COMMENTS

Traffic circles in Venice: Just sit back and enjoy the show

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Which way they'll go, nobody knows.

The 2010 census report was in the paper last week and I was not surprised by the median age of Sarasota County at about 55, which is my peeps.

As we all know that is what makes this place the Fountain of Youth, youth is relative in this area. Anywhere else in America I am a senior citizen, but here, I'm a hot young stud! I'm a Longboat Key widow's dream. Good posture, strong gait, all my teeth and I can still drive at night, which qualifies me for waterfront property. That's how we roll in Sandtown USA.

Manatee County came in younger at about 48, which is no surprise because my peeps in Bradentucky still have jobs. Yea, they still work for a living there so they need a bit more energy. OK, OK, I know some people in Sarasota still work for a living, and for the most part they live in Bradenton or North Port if they have the gas money.

But the city that did kind of shocked me was Venice. The average age of a Florida Venetian is 68 years old. Wow, I knew it was older, but for an entire community that is freaky old. Who takes out the garbage, for God's sake? That's a life-threatening activity in Venice.

So here is the irony, last week I understand they opened the first traffic circle in Sarasota County on a main highway and they decide to put it in Venice. Really, a traffic circle on Jacaranda Blvd. in the city where Buick reigns champion and the city that natural hair color forgot and a place where the people are wonderful, down-home, sophisticated folk but can be challenged to drive in a straight line at any speed above an average jog. An active, fast moving, high-traffic circle in Venice, what are they trying to do, thin the herd?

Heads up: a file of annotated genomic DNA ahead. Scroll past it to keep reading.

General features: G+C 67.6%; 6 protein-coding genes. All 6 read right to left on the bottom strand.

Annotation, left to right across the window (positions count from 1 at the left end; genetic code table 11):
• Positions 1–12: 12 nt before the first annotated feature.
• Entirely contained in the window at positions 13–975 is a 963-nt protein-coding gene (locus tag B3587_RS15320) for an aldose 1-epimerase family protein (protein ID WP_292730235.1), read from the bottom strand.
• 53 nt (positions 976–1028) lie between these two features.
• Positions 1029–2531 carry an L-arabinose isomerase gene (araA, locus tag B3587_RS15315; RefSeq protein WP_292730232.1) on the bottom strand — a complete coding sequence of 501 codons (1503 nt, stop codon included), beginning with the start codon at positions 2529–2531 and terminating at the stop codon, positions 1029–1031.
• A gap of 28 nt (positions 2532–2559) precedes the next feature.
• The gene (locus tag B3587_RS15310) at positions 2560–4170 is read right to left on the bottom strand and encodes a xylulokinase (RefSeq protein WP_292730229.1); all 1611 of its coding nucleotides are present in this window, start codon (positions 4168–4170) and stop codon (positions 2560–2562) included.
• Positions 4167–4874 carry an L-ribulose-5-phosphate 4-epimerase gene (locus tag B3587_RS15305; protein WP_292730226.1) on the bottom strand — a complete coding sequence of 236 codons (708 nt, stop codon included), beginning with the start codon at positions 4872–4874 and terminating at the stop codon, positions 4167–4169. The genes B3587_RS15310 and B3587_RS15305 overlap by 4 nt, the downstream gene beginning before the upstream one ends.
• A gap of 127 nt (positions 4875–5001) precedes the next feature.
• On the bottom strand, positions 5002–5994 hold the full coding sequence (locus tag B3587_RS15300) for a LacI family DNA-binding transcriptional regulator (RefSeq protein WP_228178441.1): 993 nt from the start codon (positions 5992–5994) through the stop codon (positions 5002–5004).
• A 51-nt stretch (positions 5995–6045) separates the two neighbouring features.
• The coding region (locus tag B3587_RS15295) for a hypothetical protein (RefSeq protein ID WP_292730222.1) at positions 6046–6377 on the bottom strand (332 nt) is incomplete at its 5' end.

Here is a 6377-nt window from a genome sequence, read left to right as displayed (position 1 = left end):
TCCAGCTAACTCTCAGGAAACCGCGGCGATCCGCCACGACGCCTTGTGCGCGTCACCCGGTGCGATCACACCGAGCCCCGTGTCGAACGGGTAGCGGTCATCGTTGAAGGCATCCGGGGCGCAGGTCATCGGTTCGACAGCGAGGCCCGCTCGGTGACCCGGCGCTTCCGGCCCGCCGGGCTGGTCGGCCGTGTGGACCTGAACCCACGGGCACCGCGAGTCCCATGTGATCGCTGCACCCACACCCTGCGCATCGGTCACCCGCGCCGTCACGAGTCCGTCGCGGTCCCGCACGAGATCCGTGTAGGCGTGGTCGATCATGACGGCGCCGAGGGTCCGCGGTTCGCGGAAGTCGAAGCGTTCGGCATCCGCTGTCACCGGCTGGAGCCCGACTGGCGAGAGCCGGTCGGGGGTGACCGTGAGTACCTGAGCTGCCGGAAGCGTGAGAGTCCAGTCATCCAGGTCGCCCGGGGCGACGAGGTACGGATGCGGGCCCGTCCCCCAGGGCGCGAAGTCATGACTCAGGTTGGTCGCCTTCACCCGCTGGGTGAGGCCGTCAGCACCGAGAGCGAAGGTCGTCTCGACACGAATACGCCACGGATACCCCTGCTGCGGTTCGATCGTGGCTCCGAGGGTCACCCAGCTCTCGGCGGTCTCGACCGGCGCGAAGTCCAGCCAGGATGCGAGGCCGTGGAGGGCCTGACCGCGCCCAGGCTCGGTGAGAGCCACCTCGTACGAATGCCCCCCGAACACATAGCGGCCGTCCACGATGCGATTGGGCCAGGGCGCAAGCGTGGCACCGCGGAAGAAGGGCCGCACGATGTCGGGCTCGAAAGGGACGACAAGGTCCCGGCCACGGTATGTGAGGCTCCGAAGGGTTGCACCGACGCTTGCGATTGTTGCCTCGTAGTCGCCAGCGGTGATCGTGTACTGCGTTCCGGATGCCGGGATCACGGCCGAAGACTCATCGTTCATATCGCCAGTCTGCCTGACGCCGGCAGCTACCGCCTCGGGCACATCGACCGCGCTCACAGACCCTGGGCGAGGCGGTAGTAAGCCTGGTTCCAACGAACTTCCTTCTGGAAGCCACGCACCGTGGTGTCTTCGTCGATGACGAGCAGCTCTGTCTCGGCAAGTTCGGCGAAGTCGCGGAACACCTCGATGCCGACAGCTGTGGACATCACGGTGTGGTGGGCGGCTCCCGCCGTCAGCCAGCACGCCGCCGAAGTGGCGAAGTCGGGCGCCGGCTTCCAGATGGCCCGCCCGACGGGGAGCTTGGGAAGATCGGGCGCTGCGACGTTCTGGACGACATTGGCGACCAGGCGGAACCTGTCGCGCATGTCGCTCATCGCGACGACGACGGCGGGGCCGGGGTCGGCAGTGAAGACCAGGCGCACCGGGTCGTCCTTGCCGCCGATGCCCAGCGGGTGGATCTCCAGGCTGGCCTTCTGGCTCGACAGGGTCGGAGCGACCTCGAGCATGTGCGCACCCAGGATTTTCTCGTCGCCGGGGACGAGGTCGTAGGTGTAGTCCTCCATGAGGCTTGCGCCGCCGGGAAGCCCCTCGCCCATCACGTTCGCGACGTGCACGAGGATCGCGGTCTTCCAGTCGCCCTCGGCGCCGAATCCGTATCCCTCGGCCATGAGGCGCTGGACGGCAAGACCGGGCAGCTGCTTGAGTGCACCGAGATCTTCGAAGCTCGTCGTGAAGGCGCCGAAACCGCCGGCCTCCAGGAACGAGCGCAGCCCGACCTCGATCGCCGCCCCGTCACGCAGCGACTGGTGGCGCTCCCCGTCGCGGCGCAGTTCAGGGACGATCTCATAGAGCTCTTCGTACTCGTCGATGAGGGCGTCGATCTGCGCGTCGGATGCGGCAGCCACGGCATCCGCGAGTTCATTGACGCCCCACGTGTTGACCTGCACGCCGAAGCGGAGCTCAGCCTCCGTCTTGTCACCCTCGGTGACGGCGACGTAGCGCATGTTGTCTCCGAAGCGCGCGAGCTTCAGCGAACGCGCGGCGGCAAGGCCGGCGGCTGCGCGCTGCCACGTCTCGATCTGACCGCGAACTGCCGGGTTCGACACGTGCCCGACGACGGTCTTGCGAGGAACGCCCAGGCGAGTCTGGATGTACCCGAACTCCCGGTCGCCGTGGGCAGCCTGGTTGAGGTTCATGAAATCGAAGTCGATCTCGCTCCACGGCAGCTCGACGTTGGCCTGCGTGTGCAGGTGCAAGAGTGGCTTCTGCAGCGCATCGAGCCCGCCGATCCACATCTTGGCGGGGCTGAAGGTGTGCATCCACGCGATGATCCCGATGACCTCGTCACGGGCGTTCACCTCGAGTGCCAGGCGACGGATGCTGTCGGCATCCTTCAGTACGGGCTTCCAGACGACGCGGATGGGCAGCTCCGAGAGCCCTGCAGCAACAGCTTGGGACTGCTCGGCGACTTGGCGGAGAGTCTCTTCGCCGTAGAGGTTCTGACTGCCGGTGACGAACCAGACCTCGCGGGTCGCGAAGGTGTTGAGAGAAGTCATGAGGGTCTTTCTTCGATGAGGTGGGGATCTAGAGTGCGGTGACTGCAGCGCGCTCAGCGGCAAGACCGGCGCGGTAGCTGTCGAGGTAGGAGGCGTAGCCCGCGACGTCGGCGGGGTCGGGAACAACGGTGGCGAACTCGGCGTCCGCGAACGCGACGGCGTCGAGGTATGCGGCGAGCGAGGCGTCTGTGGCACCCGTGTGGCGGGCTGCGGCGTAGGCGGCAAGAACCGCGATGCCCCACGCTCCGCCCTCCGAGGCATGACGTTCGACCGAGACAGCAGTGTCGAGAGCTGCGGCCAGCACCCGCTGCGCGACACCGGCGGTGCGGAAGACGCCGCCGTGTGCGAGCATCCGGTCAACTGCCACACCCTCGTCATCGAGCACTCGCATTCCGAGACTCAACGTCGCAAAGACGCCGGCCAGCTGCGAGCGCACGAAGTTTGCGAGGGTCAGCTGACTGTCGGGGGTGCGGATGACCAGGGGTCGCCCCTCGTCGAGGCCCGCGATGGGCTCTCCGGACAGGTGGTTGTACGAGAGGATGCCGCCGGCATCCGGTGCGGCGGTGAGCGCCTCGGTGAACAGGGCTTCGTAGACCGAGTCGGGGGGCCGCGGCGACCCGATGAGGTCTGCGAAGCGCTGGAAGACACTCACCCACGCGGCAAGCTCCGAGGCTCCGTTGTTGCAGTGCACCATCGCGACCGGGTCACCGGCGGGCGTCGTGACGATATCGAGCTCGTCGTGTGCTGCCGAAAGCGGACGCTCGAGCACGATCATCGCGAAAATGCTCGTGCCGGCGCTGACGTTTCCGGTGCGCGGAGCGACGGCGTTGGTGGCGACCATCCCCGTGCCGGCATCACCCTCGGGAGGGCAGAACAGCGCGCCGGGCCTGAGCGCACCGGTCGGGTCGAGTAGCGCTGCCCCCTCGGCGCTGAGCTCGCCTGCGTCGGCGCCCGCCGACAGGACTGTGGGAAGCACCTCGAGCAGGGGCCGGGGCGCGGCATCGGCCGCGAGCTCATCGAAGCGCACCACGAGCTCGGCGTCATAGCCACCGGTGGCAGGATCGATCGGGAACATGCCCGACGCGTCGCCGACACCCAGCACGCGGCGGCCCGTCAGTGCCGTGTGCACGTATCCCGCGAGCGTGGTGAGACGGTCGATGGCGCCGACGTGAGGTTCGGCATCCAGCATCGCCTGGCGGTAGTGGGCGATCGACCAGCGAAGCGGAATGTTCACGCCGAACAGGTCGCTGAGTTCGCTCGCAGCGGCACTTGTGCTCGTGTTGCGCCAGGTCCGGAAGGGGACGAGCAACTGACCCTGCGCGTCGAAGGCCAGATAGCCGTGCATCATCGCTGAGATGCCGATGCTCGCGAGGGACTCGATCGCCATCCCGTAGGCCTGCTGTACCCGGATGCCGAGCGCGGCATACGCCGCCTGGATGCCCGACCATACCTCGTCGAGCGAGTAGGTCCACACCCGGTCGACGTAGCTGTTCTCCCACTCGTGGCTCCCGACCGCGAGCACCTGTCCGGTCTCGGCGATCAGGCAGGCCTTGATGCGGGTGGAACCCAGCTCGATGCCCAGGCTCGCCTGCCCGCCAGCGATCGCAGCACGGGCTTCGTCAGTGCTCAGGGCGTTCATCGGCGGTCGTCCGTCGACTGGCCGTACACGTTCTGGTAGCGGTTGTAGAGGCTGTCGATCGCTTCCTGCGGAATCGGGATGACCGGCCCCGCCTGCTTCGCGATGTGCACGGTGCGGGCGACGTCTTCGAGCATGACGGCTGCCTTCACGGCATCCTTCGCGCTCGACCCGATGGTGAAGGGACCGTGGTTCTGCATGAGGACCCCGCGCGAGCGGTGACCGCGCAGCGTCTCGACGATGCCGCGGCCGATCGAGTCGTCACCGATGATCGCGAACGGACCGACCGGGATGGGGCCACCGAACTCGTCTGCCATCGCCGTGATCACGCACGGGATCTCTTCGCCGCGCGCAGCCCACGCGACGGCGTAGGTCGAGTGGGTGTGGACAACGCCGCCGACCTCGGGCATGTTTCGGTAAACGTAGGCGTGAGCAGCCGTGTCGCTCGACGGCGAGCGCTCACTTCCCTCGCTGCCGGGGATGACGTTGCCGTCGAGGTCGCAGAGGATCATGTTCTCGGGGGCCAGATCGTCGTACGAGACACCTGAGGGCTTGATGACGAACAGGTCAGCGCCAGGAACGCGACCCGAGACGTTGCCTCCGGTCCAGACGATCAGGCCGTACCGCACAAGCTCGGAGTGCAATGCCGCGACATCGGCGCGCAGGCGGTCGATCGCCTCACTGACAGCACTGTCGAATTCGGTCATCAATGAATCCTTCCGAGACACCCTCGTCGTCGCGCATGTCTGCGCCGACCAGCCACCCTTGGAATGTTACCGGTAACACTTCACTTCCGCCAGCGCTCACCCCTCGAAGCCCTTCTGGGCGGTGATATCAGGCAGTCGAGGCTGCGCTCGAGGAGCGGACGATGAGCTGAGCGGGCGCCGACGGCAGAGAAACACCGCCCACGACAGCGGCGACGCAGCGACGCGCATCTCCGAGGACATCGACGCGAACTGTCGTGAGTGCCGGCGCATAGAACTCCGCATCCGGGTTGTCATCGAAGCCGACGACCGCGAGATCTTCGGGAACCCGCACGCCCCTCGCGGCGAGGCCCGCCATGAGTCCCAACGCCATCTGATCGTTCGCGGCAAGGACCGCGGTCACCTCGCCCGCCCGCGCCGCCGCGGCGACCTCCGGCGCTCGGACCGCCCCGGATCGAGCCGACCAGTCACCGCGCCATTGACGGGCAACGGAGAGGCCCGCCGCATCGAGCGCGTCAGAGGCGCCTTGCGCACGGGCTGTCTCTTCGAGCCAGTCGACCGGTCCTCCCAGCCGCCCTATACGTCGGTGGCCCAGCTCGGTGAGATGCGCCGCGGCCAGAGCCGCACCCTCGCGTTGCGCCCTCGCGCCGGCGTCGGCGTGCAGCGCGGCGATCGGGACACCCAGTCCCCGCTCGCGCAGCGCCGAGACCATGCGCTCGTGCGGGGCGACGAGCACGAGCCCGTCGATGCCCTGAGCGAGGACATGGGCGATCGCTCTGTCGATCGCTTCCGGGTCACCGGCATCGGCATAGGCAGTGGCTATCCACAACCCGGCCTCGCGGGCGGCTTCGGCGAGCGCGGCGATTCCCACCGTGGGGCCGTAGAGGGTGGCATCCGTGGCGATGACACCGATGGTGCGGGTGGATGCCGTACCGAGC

A lady called in to the Jones and Crane radio show, which I am on most Friday mornings (107.9FM), who lived within sight of the circle. She said it was one of the most entertaining events she had ever witnessed live and in the moment. Buicks and Cadillacs would come to the entrance of the "Circle of Doom" and instead of gradually merging, flowing into the circle as it was designed, they would stop and wait. They would nudge ever so slightly towards entering like a novice skipper trying to find the right time to leap into a fast twirling jump rope.

She said once some of them entered the circle they became a traffic version of a Dali painting, abstract with some essence of reality being somewhat unpredictably predictable. Some folks did OK, some got frustrated trying to find their way out and just made their own exit over curbs and through landscaping and a few decided that it was a timepiece and go clockwise against the flow, creating great excitement and making time stand still.

If you are on a tight budget and in need of good cheap entertainment, just head down to the Venice traffic circle and pull up a lawn chair and a cooler and enjoy the show. It is much better than NASCAR. NASCAR is predictable, but this is what I would call slow-motion creative NASCAR, times four.

The powers that be should have known a traffic circle anywhere in this area on a main drag was probably not a good idea. Sure, we have a few, but they are in the middle of downtown or residential neighborhoods where the speed limit is 15 mph. And even in those situations there can be challenges. We all know the most famous roundabout is St. Armands Circle. It has been here for decades. And, we all know there are super senior drivers that unfortunately never got off St. Armands Circle. You get an 80+ driver in the inside lane on St. Armands and he or she can't figure out how to merge into the outside lane at the correct time to get off at the proper exit and about the fourth or fifth time around the circle they lose complete orientation as to where they are at all. Then the anxiety starts to build that turns to frustration which turns to anger the blood pressure goes up and BOOM, the Buick is up with the Circus Ring of Fame. Oh, I saw it not long ago, Skylark teetering on the Wallenda plaque. It was a sad day on the circle.

Some folks don't get to go back to Detroit. But if you got to go that's not a bad place to do it. It's beautiful, exotic, and makes a good story for the family.

-- Les McCurdy has been a professional standup comedian and humor training specialist since 1984 and owner-operator of McCurdy's Comedy Theatre and Humor Institute in Sarasota/Bradenton Florida since 1988 with his wife Pam and daughter Taylor.

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Last modified: May 13, 2011
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